Mackrell Turner Garrett

National Lawyers, Internationally


First same-sex couples get hitched as gay marriage is legalised

White Collar Crime

Helen FisherHelen Fisher, solicitor in the Family Law department at Mackrell Turner Garrett’s Woking office looks at the legalisation of same-sex marriage.

Saturday, 29 March 2014 marked an important step for civil liberties in England and Wales as it was the first day on which same sex couples could get married. And by this we mean not just entering into a civil partnership, which is, by its very name, a more regulatory arrangement, but marriage.

Marriage is a union; an indication to both society and loved ones that you intend to spend the rest of your lives together. And now, in England and Wales, it is no longer just a union between a man and a woman – it is now a union between a man and a man, a woman and a woman, and a man and a woman. The freedom to marry has now been extended to all.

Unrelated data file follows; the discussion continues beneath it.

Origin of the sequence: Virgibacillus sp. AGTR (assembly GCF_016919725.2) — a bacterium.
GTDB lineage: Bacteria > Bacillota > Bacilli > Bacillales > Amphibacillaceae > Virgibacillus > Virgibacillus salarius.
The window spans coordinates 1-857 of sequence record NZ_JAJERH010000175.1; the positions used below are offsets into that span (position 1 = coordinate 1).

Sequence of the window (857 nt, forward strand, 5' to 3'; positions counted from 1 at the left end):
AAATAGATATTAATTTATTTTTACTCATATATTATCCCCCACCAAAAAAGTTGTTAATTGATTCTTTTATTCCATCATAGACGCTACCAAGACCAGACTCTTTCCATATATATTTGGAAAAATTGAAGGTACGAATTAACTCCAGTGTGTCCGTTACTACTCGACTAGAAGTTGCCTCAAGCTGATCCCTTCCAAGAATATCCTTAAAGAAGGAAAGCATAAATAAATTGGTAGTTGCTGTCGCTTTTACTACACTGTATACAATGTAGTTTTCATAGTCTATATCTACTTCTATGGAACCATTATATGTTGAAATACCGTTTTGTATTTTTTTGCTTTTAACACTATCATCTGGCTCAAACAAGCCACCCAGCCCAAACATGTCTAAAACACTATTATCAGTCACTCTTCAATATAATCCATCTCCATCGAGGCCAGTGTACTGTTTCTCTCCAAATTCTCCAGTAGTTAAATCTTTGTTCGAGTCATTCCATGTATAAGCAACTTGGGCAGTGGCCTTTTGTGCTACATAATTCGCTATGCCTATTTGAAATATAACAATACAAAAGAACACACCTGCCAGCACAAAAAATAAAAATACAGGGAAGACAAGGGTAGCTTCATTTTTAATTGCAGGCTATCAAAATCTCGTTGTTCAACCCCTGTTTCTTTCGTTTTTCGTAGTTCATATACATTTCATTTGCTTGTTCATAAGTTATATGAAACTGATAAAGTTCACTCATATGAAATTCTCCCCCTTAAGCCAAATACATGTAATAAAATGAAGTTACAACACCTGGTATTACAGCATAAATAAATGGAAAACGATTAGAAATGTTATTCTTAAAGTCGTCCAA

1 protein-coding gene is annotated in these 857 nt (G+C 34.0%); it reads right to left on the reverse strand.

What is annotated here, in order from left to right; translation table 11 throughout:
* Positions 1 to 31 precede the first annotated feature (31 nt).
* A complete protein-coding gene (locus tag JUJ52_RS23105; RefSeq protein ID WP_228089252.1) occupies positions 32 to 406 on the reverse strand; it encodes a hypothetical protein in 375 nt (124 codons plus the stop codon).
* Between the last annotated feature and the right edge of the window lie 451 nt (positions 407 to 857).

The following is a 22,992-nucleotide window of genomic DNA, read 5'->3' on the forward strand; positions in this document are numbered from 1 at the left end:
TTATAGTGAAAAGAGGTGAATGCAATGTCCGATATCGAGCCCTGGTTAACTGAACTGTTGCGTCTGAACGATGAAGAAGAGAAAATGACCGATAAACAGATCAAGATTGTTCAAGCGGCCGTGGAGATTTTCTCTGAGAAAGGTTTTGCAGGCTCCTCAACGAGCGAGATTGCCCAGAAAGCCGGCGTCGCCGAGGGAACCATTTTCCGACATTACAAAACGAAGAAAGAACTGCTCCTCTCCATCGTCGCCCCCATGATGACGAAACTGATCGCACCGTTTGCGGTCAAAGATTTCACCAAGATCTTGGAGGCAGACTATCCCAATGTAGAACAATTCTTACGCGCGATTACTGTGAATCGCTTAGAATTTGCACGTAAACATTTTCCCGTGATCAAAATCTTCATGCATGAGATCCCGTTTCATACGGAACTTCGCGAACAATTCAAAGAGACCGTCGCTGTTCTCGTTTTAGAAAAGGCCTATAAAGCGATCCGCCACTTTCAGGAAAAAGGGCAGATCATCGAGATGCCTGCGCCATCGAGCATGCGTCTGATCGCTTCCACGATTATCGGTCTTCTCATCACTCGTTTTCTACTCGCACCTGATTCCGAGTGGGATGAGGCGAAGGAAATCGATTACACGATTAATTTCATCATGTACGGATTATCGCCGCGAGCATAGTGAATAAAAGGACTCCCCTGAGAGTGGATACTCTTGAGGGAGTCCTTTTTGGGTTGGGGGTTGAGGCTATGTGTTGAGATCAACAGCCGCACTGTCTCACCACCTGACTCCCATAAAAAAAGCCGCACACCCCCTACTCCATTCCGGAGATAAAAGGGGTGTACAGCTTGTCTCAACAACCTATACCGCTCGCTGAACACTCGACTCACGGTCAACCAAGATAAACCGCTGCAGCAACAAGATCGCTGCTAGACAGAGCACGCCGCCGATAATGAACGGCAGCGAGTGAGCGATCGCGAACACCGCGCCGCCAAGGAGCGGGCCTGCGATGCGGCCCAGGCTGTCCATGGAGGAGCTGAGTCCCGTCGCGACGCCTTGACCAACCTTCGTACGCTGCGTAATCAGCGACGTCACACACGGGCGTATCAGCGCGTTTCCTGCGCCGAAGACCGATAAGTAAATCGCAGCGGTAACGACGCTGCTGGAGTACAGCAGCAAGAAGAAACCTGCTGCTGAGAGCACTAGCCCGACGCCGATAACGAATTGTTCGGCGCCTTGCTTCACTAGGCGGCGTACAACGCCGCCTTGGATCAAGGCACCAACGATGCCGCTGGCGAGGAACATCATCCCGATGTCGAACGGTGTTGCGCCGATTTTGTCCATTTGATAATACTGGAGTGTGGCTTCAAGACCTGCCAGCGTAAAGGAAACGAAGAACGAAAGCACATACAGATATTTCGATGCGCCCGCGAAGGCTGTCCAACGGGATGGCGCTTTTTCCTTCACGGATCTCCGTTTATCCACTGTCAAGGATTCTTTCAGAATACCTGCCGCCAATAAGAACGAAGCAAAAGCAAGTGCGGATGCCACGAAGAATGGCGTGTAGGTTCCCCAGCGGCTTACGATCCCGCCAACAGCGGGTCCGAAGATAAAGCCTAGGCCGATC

This change came about by way of an amendment of the law, which took effect on 13 March 2014. As for all marriages, there was a requirement to give notice to the local register office before being able to be legally married, and so the first such ceremonies took place just past midnight on Saturday.

There are few differences now between heterosexual marriage and same sex marriage. It leaves us all on an equal platform. It gives choice – marriage might not be for all, but there is the option now.

The law has also developed in respect of children: in the areas of surrogacy, sperm and egg donation, and shared parenting – all of which demonstrate the evolution of the modern family away from husband, wife and 2.4 children.

There are still some opponents to this change, both from traditionalists and also from within clusters of the gay and lesbian community. But the general feeling is that it is a step in the right direction, towards a more liberal and egalitarian society. We are not alone – there are nine other European nations, as well as countries further afield, who have also adapted their laws to our ever-developing societies.

As solicitors, we recognise the need for our laws to keep up with modern family life. There is a way to go but this is progress. Next, we would like there to be a change in the law for cohabiting couples – to provide protection in the gap where some believe common law marriage exists (it does not).

If you would like advice in respect of any of the areas discussed above, or to find out more, please contact any one of our four solicitors in our family departments at either our Woking or London offices of Mackrell Turner Garrett.